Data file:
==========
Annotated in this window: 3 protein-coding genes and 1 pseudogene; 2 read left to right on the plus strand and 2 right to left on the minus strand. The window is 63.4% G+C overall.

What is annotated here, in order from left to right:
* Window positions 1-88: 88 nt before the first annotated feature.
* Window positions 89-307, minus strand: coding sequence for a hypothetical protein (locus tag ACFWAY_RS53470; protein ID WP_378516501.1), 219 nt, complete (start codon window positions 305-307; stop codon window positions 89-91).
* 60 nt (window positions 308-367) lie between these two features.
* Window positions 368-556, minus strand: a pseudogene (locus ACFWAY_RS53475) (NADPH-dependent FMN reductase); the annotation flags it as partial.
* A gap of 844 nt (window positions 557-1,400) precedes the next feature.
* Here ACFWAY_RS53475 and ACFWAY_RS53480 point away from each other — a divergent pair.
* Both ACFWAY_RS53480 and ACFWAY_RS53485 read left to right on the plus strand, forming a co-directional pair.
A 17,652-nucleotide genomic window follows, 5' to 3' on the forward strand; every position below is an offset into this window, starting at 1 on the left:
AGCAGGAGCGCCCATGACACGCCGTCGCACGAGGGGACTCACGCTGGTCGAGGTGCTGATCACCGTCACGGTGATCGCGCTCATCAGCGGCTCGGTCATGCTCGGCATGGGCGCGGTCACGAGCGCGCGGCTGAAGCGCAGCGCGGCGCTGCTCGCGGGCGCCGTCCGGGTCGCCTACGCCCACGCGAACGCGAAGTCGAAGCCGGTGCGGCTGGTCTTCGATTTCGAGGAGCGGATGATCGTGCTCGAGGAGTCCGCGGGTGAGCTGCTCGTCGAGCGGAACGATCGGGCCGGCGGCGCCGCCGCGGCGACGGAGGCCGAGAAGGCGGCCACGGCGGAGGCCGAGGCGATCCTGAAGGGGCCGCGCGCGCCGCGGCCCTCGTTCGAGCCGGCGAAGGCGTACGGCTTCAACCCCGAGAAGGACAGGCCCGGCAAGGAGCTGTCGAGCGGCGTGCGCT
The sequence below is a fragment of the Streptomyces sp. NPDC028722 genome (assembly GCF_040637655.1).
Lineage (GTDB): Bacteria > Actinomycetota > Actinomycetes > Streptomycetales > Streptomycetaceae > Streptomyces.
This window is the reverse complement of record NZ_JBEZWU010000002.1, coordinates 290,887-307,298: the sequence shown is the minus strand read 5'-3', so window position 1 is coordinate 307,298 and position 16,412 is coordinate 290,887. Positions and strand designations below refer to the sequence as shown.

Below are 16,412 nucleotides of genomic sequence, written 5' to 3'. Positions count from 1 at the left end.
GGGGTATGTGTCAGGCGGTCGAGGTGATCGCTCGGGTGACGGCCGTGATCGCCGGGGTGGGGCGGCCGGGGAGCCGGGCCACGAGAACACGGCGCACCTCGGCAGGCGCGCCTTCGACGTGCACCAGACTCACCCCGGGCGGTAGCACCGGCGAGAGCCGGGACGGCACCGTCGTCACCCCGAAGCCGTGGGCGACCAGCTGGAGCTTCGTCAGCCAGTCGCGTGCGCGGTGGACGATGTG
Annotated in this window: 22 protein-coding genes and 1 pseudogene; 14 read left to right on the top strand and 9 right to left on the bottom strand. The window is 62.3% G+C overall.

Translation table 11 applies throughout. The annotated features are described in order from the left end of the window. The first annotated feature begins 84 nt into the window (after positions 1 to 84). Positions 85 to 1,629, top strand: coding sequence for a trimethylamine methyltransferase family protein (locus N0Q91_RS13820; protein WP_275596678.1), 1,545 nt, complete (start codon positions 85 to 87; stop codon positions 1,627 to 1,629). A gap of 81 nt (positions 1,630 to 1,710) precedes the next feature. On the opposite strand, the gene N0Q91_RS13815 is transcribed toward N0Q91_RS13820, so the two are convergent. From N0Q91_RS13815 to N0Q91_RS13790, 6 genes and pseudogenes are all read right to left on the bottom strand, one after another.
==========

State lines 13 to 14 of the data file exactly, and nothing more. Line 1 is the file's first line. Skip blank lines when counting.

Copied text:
Lineage (GTDB): Bacteria > Actinomycetota > Actinomycetes > Streptomycetales > Streptomycetaceae > Streptomyces.
This window is the reverse complement of record NZ_JBEZWU010000002.1, coordinates 290,887-307,298: the sequence shown is the minus strand read 5'-3', so window position 1 is coordinate 307,298 and position 16,412 is coordinate 290,887. Positions and strand designations below refer to the sequence as shown.